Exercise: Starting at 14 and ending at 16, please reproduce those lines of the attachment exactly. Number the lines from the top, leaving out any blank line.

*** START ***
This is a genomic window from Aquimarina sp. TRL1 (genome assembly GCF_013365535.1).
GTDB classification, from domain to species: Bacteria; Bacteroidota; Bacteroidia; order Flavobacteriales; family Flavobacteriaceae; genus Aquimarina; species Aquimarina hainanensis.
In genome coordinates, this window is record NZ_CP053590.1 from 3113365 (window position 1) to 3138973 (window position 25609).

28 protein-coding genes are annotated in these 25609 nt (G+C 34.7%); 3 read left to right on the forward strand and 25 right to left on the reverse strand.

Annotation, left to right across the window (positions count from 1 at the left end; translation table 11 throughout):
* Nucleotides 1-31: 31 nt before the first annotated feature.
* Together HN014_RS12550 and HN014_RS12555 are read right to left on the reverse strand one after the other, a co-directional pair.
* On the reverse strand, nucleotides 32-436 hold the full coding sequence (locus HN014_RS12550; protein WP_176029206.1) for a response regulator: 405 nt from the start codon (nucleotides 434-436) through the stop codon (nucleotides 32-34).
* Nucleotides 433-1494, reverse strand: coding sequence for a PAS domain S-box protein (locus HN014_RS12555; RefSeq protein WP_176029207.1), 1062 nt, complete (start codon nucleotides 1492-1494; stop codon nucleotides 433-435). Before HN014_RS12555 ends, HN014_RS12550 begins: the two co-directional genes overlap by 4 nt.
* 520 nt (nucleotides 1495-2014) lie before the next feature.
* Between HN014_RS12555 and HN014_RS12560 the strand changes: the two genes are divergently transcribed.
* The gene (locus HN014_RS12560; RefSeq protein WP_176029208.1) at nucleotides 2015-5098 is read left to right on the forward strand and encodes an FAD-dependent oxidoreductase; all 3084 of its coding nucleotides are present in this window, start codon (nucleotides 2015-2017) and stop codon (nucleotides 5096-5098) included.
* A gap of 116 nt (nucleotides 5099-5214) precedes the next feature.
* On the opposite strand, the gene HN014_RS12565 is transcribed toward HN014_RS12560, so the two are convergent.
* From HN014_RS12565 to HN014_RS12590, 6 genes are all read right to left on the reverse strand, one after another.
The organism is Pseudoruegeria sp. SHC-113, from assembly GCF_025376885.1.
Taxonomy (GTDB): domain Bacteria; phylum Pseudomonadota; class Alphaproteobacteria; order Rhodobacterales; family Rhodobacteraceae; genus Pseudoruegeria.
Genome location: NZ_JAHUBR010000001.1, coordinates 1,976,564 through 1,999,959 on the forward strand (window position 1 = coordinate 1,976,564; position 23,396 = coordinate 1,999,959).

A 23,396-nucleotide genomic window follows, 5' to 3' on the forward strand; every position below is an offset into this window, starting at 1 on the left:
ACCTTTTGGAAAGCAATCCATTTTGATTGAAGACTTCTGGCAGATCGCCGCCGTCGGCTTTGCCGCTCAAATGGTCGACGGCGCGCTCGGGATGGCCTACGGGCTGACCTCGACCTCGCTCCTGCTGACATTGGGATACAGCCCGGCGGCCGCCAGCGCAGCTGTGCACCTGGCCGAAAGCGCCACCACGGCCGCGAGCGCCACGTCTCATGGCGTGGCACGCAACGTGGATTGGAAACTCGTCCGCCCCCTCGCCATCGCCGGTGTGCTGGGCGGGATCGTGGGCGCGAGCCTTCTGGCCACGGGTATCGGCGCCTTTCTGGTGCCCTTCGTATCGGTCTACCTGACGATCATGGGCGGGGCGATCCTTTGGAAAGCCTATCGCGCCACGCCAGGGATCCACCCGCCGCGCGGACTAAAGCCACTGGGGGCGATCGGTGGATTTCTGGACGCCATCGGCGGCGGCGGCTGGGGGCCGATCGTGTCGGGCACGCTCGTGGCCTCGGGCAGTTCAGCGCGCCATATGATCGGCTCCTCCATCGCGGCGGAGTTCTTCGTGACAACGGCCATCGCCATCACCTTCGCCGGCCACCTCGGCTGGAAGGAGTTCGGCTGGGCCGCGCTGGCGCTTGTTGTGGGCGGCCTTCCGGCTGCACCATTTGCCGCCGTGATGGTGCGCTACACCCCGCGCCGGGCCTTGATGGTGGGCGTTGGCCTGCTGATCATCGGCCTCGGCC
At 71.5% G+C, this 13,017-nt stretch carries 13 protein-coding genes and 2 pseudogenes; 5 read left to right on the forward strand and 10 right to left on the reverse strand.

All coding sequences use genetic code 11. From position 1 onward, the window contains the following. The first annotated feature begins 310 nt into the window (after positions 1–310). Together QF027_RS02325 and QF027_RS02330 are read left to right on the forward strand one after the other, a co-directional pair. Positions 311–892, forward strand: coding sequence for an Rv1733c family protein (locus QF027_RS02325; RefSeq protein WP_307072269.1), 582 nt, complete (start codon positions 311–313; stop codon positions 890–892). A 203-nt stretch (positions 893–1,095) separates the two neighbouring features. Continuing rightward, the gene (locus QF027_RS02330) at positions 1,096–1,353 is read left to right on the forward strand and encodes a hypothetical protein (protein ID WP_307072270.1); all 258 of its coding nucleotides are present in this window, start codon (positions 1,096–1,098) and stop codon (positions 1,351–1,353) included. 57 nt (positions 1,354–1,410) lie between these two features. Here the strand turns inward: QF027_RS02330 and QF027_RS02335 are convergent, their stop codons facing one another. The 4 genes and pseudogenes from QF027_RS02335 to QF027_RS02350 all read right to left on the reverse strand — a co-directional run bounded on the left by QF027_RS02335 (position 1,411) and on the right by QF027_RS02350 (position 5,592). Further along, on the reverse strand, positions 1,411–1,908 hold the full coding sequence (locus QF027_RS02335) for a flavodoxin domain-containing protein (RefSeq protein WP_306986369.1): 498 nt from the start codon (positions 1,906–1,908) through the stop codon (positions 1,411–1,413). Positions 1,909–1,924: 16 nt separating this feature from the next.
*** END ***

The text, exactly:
* On the opposite strand, the gene HN014_RS12565 is transcribed toward HN014_RS12560, so the two are convergent.
* From HN014_RS12565 to HN014_RS12590, 6 genes are all read right to left on the reverse strand, one after another.
The organism is Pseudoruegeria sp. SHC-113, from assembly GCF_025376885.1.